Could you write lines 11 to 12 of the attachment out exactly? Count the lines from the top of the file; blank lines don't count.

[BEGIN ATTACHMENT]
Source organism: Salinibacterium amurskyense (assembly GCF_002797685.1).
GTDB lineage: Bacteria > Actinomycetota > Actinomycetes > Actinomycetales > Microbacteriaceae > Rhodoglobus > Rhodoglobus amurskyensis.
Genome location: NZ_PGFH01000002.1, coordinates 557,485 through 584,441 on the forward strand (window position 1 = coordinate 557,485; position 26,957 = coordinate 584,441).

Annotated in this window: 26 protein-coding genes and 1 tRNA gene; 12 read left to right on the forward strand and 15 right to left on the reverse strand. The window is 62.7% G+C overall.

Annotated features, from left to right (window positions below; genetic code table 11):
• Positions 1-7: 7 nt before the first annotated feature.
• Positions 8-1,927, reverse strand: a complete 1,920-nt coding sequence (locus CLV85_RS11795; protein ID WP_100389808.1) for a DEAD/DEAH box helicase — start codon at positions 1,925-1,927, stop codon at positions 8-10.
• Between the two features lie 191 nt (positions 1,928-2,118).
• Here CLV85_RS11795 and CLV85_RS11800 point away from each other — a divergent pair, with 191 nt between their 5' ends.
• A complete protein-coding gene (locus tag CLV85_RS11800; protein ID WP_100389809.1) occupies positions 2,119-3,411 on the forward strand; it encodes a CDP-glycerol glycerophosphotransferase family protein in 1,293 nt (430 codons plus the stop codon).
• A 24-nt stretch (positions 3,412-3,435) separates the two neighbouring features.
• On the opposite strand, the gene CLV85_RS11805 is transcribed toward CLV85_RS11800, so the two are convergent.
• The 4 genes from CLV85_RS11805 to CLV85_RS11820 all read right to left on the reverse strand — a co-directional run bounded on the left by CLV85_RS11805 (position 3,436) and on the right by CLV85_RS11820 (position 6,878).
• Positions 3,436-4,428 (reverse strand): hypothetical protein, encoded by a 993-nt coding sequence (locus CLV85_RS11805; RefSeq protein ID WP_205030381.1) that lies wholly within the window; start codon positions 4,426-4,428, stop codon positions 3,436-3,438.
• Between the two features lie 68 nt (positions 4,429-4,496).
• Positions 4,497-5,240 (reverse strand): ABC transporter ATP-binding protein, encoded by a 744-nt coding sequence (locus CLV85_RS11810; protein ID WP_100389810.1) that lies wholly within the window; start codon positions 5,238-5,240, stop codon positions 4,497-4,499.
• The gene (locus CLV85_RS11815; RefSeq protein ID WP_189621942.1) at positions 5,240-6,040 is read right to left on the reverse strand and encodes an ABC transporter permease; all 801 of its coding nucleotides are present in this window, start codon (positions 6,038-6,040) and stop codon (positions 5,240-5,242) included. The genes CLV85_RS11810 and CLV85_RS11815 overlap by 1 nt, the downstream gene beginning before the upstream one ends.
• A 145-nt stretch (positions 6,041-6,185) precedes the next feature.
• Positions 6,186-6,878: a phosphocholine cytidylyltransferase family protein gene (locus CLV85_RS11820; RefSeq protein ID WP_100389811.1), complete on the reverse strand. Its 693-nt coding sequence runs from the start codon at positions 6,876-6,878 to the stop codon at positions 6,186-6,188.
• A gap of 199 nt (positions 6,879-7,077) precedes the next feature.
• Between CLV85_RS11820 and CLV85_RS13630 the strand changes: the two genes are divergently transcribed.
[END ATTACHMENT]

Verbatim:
• A 24-nt stretch (positions 3,412-3,435) separates the two neighbouring features.
• On the opposite strand, the gene CLV85_RS11805 is transcribed toward CLV85_RS11800, so the two are convergent.